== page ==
Today we are looking at the little miracle that is the Copic Colourless Blender. In spite of the name, the Colourless Blender isn't really used for blending, instead think of it as your magic wand! It can fix mistakes, create patterns and texture and add highlights to your colouring. Today we will be looking at the most common uses for your Colourless Blender.
To try out the following techniques you will need:
- Copic Colourless Blender
- Copic Various Ink - Blending Fluid
- Assortment of Copic Markers
- Variety of textured materials
The Colourless Blender is made to correct mistakes, it contains an alcohol-based fluid that with careful application will fade and in most cases completely remove small areas of Copic Ink, though strong colours are notoriously difficult to completely erase. To test different colours, create a dark area of colour (this circle is YG09), then using the chisel nib of your Copic Colourless Blender 'push' the ink back towards the black line. Apply one layer of blending ink and wait for it to dry, before applying more layers.
There are about 5 layers of Copic Colourless Blender applied to this area, you can see it's almost gone.
All you need to create a fantastic spotted pattern is the brush tip of your Colourless Blender. Colour your image, this circle is coloured with R37 - then press and hold the brush nib for about 2 seconds on the coloured surface. For more pronounced dots either hold for a longer period, or go back over previously created dots.
To create a brick pattern all you need is the chisel end of your Colourless Blender. Colour your image, this circle is coloured with BG49 - then press and hold the chisel nib for about 2 seconds on the coloured surface, repeat to create a brick pattern. For a more pronounced pattern either hold for a longer period, or go back over previously created marks.
To create the texture of fur use a washcloth or a piece of velvet. Colour your image, this circle is coloured with E59, add some of the Colourless Blender to a mini misting bottle and spray onto the fabric. The material should be damp - not wet. Press the material to your coloured image. You should notice the pattern appearing almost instantly. If you have missed any areas or want a more pronounced pattern - repeat the above process.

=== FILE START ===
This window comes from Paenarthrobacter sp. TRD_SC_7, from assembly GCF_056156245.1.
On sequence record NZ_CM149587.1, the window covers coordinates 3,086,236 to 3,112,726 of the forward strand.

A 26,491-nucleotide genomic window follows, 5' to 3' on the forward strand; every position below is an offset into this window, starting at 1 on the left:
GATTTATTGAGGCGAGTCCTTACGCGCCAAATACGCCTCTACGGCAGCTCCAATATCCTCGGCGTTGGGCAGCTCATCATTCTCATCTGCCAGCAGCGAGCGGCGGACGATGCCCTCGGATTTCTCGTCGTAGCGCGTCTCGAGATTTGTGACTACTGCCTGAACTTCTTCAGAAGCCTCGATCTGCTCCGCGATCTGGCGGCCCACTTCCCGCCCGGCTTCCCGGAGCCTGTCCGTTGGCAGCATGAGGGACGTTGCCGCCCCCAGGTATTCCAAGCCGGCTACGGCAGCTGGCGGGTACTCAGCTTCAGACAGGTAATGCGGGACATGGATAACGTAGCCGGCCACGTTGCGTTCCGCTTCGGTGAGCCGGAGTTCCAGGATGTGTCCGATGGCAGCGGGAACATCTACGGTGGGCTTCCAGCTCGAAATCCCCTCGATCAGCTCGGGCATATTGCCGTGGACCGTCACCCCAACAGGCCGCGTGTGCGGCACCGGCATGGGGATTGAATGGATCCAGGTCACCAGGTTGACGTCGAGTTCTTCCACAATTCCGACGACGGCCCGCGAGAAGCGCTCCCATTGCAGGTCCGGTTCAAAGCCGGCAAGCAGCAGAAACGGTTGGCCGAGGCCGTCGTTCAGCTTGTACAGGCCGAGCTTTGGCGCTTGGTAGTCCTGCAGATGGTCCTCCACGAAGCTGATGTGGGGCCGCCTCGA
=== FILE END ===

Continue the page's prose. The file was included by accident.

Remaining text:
Create Clothing Texture
To create fabulous clothing textures a piece of hessian, denim or lace is perfect.
To create this pattern coloured image using BV08 and then spritz a piece of hessian with Colourless Blending Fluid, press the damp material onto your coloured image.
To create this material pattern colour your image using RV09, then spritz a piece of denim with the Colourless Blending Fluid, and press the denim onto the coloured shape. The denim used was quite fine (like on a denim shirt) if a thicker denim had been used, like jeans denim, then the pattern may have been more pronounced.
To create this lace pattern, colour your image with YG09, then spritz lace with Copic Colourless Blending Fluid - press the lace onto your coloured image and hold for a few seconds.
To create a highlight colour image using Y35 then using the brush nib of the Copic Colorless Blender draw your highlight. Add a layer of Colourless Blender and allow it to dry so you can see the actual depth of colour removal. You may need to go over the area 3 or 4 times to achieve the level of colour removal that you want.
More more information on creating texture with the Copic Colourless Blender, have a look at these past posts:
- Copic Technique Journal #5 - Textures!
- Adding Texture Using Blender Refill And Fabric
- Adding Texture with Colorless Blender Solution
I hope this gives you a few more ideas about how to use your Copic Colourless Blender.
Posted by Kate Palmer